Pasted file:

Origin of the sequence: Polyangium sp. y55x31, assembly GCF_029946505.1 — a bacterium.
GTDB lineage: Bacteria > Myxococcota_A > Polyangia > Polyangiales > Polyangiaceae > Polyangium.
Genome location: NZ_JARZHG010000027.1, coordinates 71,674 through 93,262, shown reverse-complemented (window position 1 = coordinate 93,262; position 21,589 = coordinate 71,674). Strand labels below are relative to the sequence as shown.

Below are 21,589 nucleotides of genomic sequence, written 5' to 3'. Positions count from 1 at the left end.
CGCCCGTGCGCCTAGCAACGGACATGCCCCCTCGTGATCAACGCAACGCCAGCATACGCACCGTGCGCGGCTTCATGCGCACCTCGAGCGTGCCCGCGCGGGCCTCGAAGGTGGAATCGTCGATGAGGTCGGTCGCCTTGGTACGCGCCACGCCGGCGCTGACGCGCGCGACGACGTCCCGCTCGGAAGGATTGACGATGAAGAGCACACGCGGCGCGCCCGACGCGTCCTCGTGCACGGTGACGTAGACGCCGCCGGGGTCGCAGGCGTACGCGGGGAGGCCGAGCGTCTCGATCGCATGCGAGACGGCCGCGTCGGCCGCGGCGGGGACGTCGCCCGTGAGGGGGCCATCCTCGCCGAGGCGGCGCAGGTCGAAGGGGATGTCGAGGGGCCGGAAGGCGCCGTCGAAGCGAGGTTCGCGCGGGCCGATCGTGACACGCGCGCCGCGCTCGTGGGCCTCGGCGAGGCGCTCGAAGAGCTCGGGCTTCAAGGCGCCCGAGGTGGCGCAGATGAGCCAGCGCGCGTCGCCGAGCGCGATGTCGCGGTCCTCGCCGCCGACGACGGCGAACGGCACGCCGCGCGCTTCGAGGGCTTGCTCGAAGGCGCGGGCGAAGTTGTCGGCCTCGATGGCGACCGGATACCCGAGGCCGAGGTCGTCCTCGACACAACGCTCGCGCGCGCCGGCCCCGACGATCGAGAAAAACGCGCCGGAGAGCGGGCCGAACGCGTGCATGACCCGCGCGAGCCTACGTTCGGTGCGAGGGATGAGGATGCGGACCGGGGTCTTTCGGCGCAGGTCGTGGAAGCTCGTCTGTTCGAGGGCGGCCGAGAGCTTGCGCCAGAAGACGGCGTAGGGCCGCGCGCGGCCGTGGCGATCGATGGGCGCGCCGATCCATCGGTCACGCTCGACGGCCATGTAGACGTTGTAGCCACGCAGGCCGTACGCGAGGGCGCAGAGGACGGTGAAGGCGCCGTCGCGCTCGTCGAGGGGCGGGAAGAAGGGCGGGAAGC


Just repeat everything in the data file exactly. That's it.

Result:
Origin of the sequence: Polyangium sp. y55x31, assembly GCF_029946505.1 — a bacterium.
GTDB lineage: Bacteria > Myxococcota_A > Polyangia > Polyangiales > Polyangiaceae > Polyangium.
Genome location: NZ_JARZHG010000027.1, coordinates 71,674 through 93,262, shown reverse-complemented (window position 1 = coordinate 93,262; position 21,589 = coordinate 71,674). Strand labels below are relative to the sequence as shown.

Below are 21,589 nucleotides of genomic sequence, written 5' to 3'. Positions count from 1 at the left end.
CGCCCGTGCGCCTAGCAACGGACATGCCCCCTCGTGATCAACGCAACGCCAGCATACGCACCGTGCGCGGCTTCATGCGCACCTCGAGCGTGCCCGCGCGGGCCTCGAAGGTGGAATCGTCGATGAGGTCGGTCGCCTTGGTACGCGCCACGCCGGCGCTGACGCGCGCGACGACGTCCCGCTCGGAAGGATTGACGATGAAGAGCACACGCGGCGCGCCCGACGCGTCCTCGTGCACGGTGACGTAGACGCCGCCGGGGTCGCAGGCGTACGCGGGGAGGCCGAGCGTCTCGATCGCATGCGAGACGGCCGCGTCGGCCGCGGCGGGGACGTCGCCCGTGAGGGGGCCATCCTCGCCGAGGCGGCGCAGGTCGAAGGGGATGTCGAGGGGCCGGAAGGCGCCGTCGAAGCGAGGTTCGCGCGGGCCGATCGTGACACGCGCGCCGCGCTCGTGGGCCTCGGCGAGGCGCTCGAAGAGCTCGGGCTTCAAGGCGCCCGAGGTGGCGCAGATGAGCCAGCGCGCGTCGCCGAGCGCGATGTCGCGGTCCTCGCCGCCGACGACGGCGAACGGCACGCCGCGCGCTTCGAGGGCTTGCTCGAAGGCGCGGGCGAAGTTGTCGGCCTCGATGGCGACCGGATACCCGAGGCCGAGGTCGTCCTCGACACAACGCTCGCGCGCGCCGGCCCCGACGATCGAGAAAAACGCGCCGGAGAGCGGGCCGAACGCGTGCATGACCCGCGCGAGCCTACGTTCGGTGCGAGGGATGAGGATGCGGACCGGGGTCTTTCGGCGCAGGTCGTGGAAGCTCGTCTGTTCGAGGGCGGCCGAGAGCTTGCGCCAGAAGACGGCGTAGGGCCGCGCGCGGCCGTGGCGATCGATGGGCGCGCCGATCCATCGGTCACGCTCGACGGCCATGTAGACGTTGTAGCCACGCAGGCCGTACGCGAGGGCGCAGAGGACGGTGAAGGCGCCGTCGCGCTCGTCGAGGGGCGGGAAGAAGGGCGGGAAGC